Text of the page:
This baby marrow variety is perfect to grow in pots, containers or small gardens due to its compact bush habit.
Bush Baby F1 has been specifically bred to produce a smaller marrow (about 3/4 size of standard marrows) and it produces an abundant supply of delicious tasting, dark green with a pale stripe marrows which are quick to ripen.
|When to Sow||April to May indoors or late May to June outdoors.|
|Where to Sow||If sowing indoors fill a 7.5cm (3in) pot with compost, firm down and sow 1 seed per pot 2.5cm (1in) deep. When sowing place the seed on its side (to help prevent dampening off disease). Keep soil moist at all times but do not over water.|
|If sowing outdoors, sow direct into a final growing position, either in a seed bed or in a large pot or container ensuring that each plant is 1m in each direction from its nearest neighbour. Sow each seed sideways 2.5cm (1 in) deep, placing 2 seeds at each station, which can be thinned out later ensuring that the strongest seedling survives. If there is still a risk of frost in your area cover the seeds with a cloche. Keep the soil moist at all times but do not over water.|
|What to do Next||For seeds which have been sown indoors or in a greenhouse, once the seedling has its first pair of leaves and a third leaf is just appearing, transplant into a larger pot. Harden them of for 7 to 10 days before planting them outside in their final growing position once the risk of frost has passed.|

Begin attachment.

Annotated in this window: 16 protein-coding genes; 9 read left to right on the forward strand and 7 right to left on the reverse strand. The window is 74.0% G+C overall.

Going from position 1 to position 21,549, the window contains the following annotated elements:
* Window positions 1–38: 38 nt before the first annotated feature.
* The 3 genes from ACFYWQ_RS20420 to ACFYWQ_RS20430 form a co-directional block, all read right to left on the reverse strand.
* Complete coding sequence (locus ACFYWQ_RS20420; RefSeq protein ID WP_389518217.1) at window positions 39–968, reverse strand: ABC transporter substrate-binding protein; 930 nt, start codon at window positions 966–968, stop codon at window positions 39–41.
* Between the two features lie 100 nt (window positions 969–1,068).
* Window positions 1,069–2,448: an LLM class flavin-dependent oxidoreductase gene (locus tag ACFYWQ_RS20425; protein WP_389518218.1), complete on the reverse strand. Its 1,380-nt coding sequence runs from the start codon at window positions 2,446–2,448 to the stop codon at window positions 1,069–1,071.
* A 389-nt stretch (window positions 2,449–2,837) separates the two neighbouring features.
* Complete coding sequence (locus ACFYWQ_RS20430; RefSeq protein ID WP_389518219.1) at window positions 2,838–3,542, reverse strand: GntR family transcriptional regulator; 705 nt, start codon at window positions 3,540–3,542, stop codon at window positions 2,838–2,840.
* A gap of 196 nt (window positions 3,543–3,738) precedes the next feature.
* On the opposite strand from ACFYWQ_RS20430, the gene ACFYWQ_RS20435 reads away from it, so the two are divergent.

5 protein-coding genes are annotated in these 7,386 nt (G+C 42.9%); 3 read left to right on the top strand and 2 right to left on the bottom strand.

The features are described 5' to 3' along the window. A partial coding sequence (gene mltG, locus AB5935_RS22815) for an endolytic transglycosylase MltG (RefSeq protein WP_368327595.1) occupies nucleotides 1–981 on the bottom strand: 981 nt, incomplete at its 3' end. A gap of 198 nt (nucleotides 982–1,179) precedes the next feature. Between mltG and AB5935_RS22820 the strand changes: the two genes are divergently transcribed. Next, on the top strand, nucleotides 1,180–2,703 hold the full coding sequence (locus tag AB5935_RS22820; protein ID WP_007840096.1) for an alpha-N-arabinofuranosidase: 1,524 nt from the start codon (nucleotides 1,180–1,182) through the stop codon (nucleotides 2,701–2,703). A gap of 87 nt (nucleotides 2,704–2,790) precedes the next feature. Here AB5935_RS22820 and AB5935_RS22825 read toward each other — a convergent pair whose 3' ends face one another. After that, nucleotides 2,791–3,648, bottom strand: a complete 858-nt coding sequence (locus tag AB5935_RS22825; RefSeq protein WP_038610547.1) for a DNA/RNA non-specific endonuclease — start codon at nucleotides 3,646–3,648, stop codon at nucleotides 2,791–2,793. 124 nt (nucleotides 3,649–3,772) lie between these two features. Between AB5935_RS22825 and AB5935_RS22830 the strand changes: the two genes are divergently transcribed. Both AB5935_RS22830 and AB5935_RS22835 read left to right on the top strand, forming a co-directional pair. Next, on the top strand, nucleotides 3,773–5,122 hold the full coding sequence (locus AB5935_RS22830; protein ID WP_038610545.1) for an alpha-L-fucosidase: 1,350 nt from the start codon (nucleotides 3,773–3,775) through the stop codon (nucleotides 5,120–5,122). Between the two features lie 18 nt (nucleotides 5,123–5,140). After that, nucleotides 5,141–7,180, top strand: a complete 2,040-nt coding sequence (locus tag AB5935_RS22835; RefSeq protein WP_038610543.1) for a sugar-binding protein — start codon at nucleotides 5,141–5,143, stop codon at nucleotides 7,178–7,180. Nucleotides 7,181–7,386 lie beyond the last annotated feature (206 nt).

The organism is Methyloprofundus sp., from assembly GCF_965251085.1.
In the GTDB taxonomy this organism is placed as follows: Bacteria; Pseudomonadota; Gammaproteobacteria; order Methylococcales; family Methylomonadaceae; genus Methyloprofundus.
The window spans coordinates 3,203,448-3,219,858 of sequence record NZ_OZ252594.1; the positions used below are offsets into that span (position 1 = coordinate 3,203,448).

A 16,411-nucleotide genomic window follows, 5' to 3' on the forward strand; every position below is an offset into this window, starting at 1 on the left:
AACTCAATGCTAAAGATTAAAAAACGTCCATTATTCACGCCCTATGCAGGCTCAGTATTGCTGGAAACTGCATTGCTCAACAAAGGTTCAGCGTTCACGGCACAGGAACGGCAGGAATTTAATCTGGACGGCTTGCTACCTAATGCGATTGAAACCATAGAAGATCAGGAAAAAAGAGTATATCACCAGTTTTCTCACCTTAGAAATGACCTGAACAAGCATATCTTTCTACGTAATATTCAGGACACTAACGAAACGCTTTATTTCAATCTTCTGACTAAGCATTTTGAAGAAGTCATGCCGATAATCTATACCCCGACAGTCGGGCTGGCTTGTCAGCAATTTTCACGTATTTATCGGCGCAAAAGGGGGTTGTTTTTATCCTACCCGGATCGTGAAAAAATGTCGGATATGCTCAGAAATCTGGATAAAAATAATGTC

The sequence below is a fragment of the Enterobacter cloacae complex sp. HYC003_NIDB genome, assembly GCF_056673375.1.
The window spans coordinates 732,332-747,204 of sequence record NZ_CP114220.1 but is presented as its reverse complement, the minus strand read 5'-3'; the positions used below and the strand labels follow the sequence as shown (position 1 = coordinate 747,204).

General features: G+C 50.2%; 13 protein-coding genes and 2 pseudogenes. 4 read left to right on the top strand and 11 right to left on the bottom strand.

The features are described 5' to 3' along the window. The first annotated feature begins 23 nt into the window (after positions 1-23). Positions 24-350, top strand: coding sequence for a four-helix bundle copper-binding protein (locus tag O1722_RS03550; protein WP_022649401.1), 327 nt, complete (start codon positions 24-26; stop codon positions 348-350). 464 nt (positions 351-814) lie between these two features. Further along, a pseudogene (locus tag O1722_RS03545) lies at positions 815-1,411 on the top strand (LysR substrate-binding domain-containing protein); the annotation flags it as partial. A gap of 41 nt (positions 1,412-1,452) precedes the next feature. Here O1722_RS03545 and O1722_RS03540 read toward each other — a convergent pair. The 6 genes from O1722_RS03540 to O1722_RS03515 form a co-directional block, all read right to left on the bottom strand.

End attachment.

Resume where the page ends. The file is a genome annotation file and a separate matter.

|For seeds which were planted outside , thin seedlings to one plant per station.|
|Protect succulent young growth from slugs and snails.|
|Continue to water regularly, particularly once the plants are in flower and then when the fruits have started to swell.|
|Harvest||July to October. 12 to 14 weeks after sowing.|
|Handy Tips||Marrows have both male and female flowers, with the female bearing the fruit once it has been pollinated by the pollen from the male flower. To encourage pollination it is advisable to plant 2 to 3 plants (each plant will produce up to 20 fruit) at a time and then leave the rest to the bees.|
|As marrows are heat loving plants, a pot or container in the warmest spot on the patio is one of the best places to grow them and you won't be disappointed with their beautiful yellow flower displays in the height of summer.|
|The more you pick, the more you will grow! Harvest the marrows by cutting away at the stem with a sharp knife when they are 15 -20cm long. If you do not harvest regularly it will take more energy from the plant and you will not harvest as many marrows.|
|Fruits that directly touch the soil can rot in wet weather so it is advisable to mulch with straw around the base of the plant.|
|The leaves of the marrows are susceptible to mildew therefore remove any infected leaves as soon as they appear.|
|Companion Planting||Calendula (Pot Marigold), Nasturtiums, Radishes, Garlic, Beans and Peas.|
|Nutritional Information||Marrows are very healthy and contain lots of Vitamin B and C as well as Calcium, Iron and Phosphate.|
|Serving Suggestion||Marrows like courgettes are extremely versatile and can be baked, grilled, steamed, stewed, and roasted. They are commonly served stuffed with a variety of fillings involving cheese, minced meat, rice, vegetables and herbs and feature heavily in Mediterranean cuisine.|
Payment & Security
Your payment information is processed securely. We do not store credit card details nor have access to your credit card information.